Tim Winslea and Emily Kroen presenting before a shared Laity Session of the Oregon-Idaho and Pacific Northwest Annual Conferences.
By Sally Jones, OR-ID Volunteer Writer
Jan Nelson, Oregon-Idaho Conference Lay Leader and Nancy Tam Davis, PNW Conference Lay Leader kicked off the 2017 Joint Laity Session with an invitation to attendees to tweet comments about annual conference at the hashtag #gnwac17 ~ and sing ‘This Little Light of Mine’ ~ setting the tone for the video greeting from Bishop Stanovsky. Our Bishop exhorted us to remember that laity are the engine of the good works for our churches and that God strengthens us all. All lay leaders were recognized with applause.
The following four areas for focus were outlined by associate Conference Lay Leaders Emily Kroen and David Reinholz:
- Abundant Health
- Doing church differently
- Neighborhood ministry
- Disaster response.
Storytellers highlighting each focus were invited forward to speak while members engaged in table talk between topics.
Stories were shared with attendees:
- of a church that dedicates Sundays to supporting and educating about mental health, depression, bipolar disorder, substance abuse, suicide, eating disorders and more – news about this unique ministry has spread and people who live with these conditions come, “because having a community of friends is one of the most effective treatments there is…” This congregation believes the church must break the silence surrounding mental illnesses to bring life abundantly to all. The programs were sparked by a nurse in the congregation.
- of a church that provided 5,000 pounds of food last year to hungry people with produce from one large garden and 38 small gardens tended by church and community members
of a Philippine immigrant, Rudilyn ‘Lyn’ Rush, at Vancouver First UMC, who with the support of her church, brought about a ministry to other immigrants from her country of birth and other countries. She answered God’s call, though she was afraid… She said she prayed, “if it is your will, God, I am not preacher…. but I will do your will.” The need for understanding exclusion issues, promoting cultural awareness, varying backgrounds, finding common ground and mutual understanding is being met by her ministries. Rush said, “we are all ministers, we are all to serve, the church is its’ people, we are here to be present for all people in harmony… with or without religion everyone is welcome — we are Methodists, Baptists, Catholics.”
- of members in Hughes Memorial UMC, an inner city Portland church that reaches out to children in city parks, bringing supplies to lovingly help kids make rag dolls; that welcomes all groups including Black Lives Matter, All Lives Matter, Hands Up Don’t Shoot, It takes a Village – all of whom help make sandwiches and prepare donated clothing for delivery every 3rd Saturday to shelters; that grows vegetables to share, and pumpkins for kids for Halloween. Azzi Jones & Francine Freeman said, when the food supply or the clothes closet goes empty, it fills back up – “The Lord is emptying us out and filling us back up…. when a person is in trouble… somebody has to give a person a chance… everybody needs a chance — God didn’t say you gotta stay inside this building and help somebody — no, Jesus went out on the road and found people — all our groups help! We have a barber, has a mobile barber truck now, he started with faith of a mustard seed — and now look at his ministry!”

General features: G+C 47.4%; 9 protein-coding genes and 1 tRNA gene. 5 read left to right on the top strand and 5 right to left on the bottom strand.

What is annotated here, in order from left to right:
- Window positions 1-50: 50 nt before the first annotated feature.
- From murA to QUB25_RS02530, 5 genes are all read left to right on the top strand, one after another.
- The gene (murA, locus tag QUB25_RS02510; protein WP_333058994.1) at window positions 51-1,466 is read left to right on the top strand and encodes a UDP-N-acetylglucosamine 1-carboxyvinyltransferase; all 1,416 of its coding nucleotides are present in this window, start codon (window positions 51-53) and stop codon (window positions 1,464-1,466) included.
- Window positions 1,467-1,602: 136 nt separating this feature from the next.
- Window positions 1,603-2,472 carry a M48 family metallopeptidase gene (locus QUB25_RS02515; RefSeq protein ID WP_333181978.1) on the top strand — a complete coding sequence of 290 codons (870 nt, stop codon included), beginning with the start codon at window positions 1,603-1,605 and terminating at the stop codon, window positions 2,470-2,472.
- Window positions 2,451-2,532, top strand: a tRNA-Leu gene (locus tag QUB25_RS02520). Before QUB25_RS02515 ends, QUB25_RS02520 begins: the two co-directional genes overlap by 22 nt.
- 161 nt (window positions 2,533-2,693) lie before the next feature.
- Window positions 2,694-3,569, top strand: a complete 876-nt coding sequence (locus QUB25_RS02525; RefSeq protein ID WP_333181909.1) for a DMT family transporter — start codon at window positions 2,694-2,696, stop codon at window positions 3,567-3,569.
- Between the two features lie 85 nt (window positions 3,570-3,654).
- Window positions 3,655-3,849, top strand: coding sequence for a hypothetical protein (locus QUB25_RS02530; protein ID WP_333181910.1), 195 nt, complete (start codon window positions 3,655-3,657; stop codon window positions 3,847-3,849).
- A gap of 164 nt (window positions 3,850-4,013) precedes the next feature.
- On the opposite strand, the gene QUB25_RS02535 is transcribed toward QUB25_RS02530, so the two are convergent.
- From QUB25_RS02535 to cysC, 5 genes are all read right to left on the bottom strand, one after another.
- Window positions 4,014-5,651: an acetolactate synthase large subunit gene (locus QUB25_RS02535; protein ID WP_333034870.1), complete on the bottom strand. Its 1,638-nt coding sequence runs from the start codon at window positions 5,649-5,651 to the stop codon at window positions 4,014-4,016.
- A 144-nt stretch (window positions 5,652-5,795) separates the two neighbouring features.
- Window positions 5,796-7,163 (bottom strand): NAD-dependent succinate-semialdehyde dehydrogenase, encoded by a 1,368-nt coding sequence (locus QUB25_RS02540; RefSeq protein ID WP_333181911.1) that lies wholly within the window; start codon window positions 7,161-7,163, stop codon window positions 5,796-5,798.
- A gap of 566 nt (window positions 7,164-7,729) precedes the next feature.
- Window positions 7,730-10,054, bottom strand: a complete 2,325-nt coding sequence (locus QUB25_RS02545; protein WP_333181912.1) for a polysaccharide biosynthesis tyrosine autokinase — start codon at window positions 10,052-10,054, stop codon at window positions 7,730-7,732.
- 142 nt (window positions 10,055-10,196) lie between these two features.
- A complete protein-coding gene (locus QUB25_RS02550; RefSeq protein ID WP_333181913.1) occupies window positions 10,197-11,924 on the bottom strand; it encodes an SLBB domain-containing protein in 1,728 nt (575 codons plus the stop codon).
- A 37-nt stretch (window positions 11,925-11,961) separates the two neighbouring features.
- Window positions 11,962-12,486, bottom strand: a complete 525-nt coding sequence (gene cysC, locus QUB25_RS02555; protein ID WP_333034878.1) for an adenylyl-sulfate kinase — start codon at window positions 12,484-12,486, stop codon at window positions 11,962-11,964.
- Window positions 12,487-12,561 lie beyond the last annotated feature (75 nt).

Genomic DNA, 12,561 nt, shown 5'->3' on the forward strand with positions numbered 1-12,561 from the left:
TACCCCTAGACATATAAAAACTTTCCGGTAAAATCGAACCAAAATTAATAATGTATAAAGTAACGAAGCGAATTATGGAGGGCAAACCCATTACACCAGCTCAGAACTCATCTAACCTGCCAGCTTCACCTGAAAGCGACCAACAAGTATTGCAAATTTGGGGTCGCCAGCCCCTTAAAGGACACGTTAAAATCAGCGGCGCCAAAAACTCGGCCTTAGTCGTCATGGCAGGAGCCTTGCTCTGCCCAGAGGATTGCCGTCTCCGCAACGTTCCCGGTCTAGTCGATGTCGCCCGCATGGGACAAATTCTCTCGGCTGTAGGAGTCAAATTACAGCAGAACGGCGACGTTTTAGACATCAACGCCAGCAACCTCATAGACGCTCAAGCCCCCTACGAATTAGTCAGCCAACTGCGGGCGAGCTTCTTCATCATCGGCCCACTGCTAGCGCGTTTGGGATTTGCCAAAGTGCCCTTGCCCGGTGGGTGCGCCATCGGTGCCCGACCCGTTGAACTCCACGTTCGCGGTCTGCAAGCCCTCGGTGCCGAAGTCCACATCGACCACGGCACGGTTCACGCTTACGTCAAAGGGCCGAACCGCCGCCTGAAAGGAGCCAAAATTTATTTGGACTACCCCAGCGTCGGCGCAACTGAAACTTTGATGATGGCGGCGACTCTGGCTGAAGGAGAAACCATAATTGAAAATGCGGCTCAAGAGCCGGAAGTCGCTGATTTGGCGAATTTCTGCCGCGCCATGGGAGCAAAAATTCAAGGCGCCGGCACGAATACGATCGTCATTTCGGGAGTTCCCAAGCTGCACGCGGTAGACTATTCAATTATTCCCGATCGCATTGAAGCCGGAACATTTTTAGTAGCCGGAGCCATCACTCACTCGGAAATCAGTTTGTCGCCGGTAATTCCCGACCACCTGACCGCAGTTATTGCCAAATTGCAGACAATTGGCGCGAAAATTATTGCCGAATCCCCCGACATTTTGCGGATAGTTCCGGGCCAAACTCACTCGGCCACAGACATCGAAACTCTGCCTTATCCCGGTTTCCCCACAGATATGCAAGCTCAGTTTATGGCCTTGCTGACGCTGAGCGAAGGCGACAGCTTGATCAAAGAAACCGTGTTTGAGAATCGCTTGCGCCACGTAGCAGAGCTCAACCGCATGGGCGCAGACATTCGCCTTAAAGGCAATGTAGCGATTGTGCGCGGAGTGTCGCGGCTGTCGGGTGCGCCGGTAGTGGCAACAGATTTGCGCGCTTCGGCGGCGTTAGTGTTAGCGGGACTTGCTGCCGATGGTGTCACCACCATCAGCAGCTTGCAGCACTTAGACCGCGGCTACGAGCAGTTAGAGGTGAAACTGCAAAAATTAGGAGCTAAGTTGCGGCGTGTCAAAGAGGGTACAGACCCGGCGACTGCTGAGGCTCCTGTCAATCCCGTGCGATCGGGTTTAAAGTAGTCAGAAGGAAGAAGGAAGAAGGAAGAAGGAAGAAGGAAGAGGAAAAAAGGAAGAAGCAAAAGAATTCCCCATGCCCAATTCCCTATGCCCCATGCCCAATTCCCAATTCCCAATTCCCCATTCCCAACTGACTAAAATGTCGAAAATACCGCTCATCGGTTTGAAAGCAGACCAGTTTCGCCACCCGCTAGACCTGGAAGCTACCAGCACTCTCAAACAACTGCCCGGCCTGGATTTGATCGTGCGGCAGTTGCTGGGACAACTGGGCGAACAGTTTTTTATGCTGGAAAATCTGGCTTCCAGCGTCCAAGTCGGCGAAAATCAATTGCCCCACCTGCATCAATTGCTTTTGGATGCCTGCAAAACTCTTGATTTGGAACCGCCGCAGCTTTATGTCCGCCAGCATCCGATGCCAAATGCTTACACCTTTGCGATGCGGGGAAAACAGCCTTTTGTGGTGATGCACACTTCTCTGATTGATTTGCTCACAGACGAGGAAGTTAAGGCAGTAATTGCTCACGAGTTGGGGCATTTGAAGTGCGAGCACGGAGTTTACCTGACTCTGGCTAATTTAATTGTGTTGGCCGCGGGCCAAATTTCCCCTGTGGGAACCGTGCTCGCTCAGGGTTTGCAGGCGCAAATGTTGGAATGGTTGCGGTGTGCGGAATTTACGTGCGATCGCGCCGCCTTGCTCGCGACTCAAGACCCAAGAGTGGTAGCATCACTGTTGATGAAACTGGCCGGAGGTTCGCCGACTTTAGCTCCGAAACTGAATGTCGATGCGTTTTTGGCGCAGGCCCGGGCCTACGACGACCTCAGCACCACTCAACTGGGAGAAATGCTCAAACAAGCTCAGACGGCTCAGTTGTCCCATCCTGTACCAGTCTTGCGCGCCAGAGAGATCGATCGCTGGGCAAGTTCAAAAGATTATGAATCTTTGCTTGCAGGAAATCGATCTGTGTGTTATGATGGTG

- of the Okanagon community devastated by widespread wildfire which wiped out full time residences for many families – not able to be insured (too far away from a fire station) and not covered by FEMA (population not dense enough to qualify). Of a partnered response building 45 new 950 square foot homes for $92k each. They learned that lay people must help each other — in 2016 71 teams and 843 volunteers (about 1/3 were UMC) involved in the ‘Up for the ReBuild’ project. Laity partner with all systems — ask for money, ask for volunteers, ask for participation – still much to do! Builder David Hanson said, “its the most important thing I’ve ever done….. its probably the hardest thing … but it is the most important thing I’ve done … walking the journey with people who have lost all and see them recover their hope/faith as we rebuild their home…” Former District Lay Leader now PNW Wildfire Coordinator Rosalee Mohney said, ‘I heard about it and on my way home, I felt God kick me in the behind – I called the next morning and my life changed…”
The following questions were proposed for table talk and to take home:
- Does your church recognize medical professionals in your congregation as doing the work of Jesus
- What can you do that is new? What do you do? What can you do that is different?
- Ask the Big WHY? What do you do in your church and why do you do it? How can you live into the WHY?
- Everyone has needs, partners — unexpected partners — what/who are yours?
- What can YOU do? Write it down. Put it somewhere you will see it. Put down one best idea, and what you are going to do, your commitment and what training or support you need to do that.
Just at one table some of the stories shared were:
- zip lock bags full of supplies for homeless to keep in your drivers side door pocket, ready to handout to begging people at street corners
- job seeking training and part-time student job opportunities sought and shared with community junior high and high school students
- bringing in professional chef to train young persons in food handling, food prep and putting on banquets to support their work, inviting in the community
- hosting inter-cultural discussions and identifying needs in a multi-cultural neighborhood involving four churches in proximity
- asking what is on your heart at the end of church business meetings, extending time to pray and to share
Share your stories!